The next day was going to be extremely brutal - even according to the ever-optimistic Dan - so we bedded down at 10pm and woke up and got moving by 7.
Josh got sick on day six, but just kept going until he felt better, and we made it to Salida where more of our former roommates lived. We resolved to chill for some of the day in Salida, then head out in the afternoon.
Josh decided to call it quits in Salida after feeling so terrible the day before, so Dan and I headed out with Claire and Rafael as guides back to the Colorado Trail, skipping over several miles in an effort to expedite things.
Dan and I rode long into the night for the next two nights and cheated several times to make up time. We had done one immensely helpful thing in Salida: tied appropriate-length tie-outs onto the tarp and tied them with adjustable knots for quick setup in various terrain. This gave us perfectly-pitched tents that only took a few minutes. Dan and I developed a system where Dan would be the pack horse and get water for camp while I would pitch the tent to a tree and my handlebar, then start a fire. The system worked perfectly and made our various, haphazard tarp setups earlier in the trip seem fairly pitiful in comparison.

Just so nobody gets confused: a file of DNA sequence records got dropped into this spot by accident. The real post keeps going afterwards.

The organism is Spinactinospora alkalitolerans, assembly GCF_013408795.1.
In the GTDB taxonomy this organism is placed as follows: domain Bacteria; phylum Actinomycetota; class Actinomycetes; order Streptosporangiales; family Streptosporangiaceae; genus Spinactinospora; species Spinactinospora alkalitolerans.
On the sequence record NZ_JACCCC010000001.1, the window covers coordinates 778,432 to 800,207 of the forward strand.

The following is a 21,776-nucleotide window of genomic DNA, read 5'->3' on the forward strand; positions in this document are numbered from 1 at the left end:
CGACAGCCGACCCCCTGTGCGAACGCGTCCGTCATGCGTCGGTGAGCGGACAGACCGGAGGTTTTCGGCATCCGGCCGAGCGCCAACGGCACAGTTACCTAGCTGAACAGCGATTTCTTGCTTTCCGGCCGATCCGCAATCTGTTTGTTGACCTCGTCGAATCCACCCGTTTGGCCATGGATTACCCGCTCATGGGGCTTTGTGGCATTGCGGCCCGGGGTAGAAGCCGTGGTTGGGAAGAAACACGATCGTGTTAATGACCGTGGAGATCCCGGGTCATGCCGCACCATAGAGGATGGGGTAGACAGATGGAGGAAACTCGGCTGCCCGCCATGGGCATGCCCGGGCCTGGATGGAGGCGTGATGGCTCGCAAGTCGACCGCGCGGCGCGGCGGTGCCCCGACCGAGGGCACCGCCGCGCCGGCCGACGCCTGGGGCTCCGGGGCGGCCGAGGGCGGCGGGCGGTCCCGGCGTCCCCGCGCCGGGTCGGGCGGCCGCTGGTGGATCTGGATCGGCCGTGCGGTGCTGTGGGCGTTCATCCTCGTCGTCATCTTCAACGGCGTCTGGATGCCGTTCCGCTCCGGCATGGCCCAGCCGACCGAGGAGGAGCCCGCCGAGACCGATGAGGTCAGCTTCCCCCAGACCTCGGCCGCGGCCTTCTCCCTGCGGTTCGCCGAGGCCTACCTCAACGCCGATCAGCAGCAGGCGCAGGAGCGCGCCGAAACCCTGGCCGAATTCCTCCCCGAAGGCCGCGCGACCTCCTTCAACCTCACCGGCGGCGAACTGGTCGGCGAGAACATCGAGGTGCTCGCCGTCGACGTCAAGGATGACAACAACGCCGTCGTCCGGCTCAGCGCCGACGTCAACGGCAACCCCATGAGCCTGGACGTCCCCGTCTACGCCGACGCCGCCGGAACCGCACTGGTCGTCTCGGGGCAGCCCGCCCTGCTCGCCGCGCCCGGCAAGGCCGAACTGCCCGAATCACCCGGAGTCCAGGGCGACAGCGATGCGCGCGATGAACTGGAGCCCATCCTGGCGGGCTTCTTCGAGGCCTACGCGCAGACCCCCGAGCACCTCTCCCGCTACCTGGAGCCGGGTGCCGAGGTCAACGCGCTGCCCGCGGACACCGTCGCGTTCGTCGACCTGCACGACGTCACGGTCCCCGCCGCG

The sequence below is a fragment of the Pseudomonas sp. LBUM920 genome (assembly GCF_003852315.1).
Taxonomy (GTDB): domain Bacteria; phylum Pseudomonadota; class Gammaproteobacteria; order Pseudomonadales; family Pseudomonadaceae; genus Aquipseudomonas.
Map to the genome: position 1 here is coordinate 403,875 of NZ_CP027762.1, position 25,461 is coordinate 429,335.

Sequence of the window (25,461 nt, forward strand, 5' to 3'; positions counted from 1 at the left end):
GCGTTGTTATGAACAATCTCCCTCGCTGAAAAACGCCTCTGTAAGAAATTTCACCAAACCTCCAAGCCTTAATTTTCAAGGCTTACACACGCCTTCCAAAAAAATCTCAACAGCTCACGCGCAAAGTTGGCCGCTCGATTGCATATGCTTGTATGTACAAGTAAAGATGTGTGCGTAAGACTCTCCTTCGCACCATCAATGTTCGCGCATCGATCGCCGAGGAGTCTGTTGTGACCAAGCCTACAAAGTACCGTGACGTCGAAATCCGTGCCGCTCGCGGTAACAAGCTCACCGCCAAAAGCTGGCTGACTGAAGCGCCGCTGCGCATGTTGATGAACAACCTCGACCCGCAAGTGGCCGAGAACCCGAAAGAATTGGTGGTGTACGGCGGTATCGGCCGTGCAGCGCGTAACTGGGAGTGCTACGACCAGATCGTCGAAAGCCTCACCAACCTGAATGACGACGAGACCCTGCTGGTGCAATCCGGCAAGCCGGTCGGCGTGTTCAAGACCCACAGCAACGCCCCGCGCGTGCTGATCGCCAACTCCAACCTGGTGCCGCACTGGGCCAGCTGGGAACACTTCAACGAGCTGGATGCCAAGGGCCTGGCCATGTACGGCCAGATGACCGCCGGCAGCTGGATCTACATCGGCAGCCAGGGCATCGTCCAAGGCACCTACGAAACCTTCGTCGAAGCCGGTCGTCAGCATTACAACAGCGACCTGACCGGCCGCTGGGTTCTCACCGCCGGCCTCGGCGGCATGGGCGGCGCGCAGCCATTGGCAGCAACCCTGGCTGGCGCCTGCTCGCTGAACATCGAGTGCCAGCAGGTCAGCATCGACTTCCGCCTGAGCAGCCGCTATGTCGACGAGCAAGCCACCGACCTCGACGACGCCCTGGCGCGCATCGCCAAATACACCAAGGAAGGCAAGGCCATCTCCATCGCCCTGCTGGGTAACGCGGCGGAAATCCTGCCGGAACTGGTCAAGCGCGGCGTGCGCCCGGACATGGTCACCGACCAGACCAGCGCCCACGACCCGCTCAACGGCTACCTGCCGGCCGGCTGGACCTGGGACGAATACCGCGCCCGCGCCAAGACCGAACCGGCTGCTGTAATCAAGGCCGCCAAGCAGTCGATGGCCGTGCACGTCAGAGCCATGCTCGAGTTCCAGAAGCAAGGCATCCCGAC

We woke up on the morning of day nine warm and well-rested under a visibly soaked tarp. It had rained most of the night, evidently, but I didn't even notice. Since we'd gotten our tarp-pitching technique dialed, the two of us could sleep under a paper-thin, 6x9 foot sheet, untouchable by the elements. An 8oz, packs-to-the-size-of-a-softball, fortress for two.
It was a bittersweet morning, knowing that this would be our last time sleeping outside in the forest; our last time riding into camp at 10pm and setting up tarps in the freezing mist; our last time sitting around a massive fire, eating room-temperature cheese and drinking fruit punch-flavored Powerade.